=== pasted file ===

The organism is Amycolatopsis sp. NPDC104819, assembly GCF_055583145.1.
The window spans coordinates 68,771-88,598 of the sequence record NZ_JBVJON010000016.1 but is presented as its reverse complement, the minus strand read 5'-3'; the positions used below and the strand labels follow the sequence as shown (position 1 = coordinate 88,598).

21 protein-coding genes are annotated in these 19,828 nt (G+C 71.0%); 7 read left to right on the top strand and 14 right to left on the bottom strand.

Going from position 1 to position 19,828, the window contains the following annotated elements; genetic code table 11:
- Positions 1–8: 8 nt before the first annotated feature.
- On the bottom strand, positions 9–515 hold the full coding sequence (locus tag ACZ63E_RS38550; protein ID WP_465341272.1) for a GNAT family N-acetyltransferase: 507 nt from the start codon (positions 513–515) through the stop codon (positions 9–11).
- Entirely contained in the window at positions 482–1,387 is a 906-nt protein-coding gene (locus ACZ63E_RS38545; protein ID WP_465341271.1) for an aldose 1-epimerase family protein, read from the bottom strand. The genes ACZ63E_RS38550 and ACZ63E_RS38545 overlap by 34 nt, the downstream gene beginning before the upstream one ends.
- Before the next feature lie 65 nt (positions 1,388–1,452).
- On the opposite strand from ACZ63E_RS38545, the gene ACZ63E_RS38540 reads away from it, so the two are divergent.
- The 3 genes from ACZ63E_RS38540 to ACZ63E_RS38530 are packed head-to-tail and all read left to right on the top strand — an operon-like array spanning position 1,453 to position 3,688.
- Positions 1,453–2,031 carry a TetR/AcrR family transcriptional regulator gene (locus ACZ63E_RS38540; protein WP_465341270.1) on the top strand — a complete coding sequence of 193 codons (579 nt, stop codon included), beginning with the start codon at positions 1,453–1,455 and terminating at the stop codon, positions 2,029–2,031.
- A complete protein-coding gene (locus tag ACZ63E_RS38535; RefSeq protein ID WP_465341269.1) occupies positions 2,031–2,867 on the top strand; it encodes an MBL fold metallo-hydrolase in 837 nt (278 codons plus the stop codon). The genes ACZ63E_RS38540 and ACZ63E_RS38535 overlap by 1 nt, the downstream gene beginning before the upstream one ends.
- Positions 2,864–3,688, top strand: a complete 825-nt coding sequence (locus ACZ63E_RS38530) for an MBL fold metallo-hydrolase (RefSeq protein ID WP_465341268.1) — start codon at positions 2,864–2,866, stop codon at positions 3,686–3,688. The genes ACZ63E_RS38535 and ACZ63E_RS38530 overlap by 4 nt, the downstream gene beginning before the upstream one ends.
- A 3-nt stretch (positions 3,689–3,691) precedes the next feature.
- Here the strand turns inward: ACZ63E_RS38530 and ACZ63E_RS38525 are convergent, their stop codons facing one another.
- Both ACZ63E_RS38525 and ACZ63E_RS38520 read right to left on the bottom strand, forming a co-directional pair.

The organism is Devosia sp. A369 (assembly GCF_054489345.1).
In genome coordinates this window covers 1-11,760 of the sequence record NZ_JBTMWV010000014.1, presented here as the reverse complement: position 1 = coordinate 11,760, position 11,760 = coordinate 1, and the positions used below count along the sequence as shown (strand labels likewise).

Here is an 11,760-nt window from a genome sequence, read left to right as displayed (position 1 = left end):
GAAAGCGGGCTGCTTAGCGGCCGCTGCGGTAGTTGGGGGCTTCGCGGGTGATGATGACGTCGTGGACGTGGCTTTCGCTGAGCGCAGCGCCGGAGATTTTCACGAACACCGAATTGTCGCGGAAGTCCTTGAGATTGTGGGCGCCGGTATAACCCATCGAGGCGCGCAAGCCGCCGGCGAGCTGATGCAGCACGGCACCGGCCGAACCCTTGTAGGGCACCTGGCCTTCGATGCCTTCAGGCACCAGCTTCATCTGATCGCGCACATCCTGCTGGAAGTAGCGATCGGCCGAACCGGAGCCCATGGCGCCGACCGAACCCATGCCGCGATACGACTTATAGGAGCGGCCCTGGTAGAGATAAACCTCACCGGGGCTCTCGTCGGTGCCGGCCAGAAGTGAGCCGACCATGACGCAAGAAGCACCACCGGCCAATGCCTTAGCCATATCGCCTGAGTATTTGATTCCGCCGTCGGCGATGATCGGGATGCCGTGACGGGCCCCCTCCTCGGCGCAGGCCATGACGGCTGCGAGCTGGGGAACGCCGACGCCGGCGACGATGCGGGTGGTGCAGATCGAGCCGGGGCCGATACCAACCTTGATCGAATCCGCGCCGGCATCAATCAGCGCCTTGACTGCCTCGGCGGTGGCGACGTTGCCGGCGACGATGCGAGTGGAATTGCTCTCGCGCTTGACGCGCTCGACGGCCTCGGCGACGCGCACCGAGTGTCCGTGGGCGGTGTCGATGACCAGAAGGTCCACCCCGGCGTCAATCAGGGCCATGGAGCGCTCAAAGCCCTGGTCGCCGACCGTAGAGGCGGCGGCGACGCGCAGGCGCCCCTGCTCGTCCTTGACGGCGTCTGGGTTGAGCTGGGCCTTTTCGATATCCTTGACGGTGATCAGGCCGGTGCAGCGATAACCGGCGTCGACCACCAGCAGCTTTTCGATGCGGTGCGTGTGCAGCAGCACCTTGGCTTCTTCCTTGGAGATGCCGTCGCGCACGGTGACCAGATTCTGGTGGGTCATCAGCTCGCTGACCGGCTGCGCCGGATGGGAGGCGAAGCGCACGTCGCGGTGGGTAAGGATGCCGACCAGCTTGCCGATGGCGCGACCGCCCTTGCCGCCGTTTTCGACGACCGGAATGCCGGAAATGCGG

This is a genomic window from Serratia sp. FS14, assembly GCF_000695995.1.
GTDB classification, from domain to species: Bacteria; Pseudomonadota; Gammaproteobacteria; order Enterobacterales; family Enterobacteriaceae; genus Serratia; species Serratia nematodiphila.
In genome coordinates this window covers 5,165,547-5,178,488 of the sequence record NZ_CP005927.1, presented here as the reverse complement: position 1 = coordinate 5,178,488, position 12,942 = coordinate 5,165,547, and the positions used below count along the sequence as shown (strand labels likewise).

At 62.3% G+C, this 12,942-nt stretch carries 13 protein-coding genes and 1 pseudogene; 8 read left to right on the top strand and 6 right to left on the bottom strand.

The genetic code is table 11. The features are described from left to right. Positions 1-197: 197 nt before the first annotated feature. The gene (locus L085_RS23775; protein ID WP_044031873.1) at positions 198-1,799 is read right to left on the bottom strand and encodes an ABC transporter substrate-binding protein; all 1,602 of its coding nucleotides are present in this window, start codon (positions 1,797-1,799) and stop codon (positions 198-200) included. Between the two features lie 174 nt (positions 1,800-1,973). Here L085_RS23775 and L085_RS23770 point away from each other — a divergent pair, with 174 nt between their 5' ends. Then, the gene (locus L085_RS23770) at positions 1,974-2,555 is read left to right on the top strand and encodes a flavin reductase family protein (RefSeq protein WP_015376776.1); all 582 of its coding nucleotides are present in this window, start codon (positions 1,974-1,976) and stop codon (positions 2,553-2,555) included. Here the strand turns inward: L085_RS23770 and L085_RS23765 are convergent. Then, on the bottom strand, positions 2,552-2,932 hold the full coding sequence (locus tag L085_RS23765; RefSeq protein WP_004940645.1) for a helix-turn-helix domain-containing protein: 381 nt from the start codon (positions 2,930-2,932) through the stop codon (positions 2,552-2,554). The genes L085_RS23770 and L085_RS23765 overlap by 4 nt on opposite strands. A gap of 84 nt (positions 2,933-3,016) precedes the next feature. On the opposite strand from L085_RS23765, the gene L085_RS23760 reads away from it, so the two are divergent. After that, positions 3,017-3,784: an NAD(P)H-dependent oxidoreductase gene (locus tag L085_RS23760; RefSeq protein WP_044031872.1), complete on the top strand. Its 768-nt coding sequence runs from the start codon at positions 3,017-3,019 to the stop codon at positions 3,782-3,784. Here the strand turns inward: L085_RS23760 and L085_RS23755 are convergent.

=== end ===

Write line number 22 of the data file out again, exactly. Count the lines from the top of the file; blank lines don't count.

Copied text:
GTDB classification, from domain to species: Bacteria; Pseudomonadota; Gammaproteobacteria; order Enterobacterales; family Enterobacteriaceae; genus Serratia; species Serratia nematodiphila.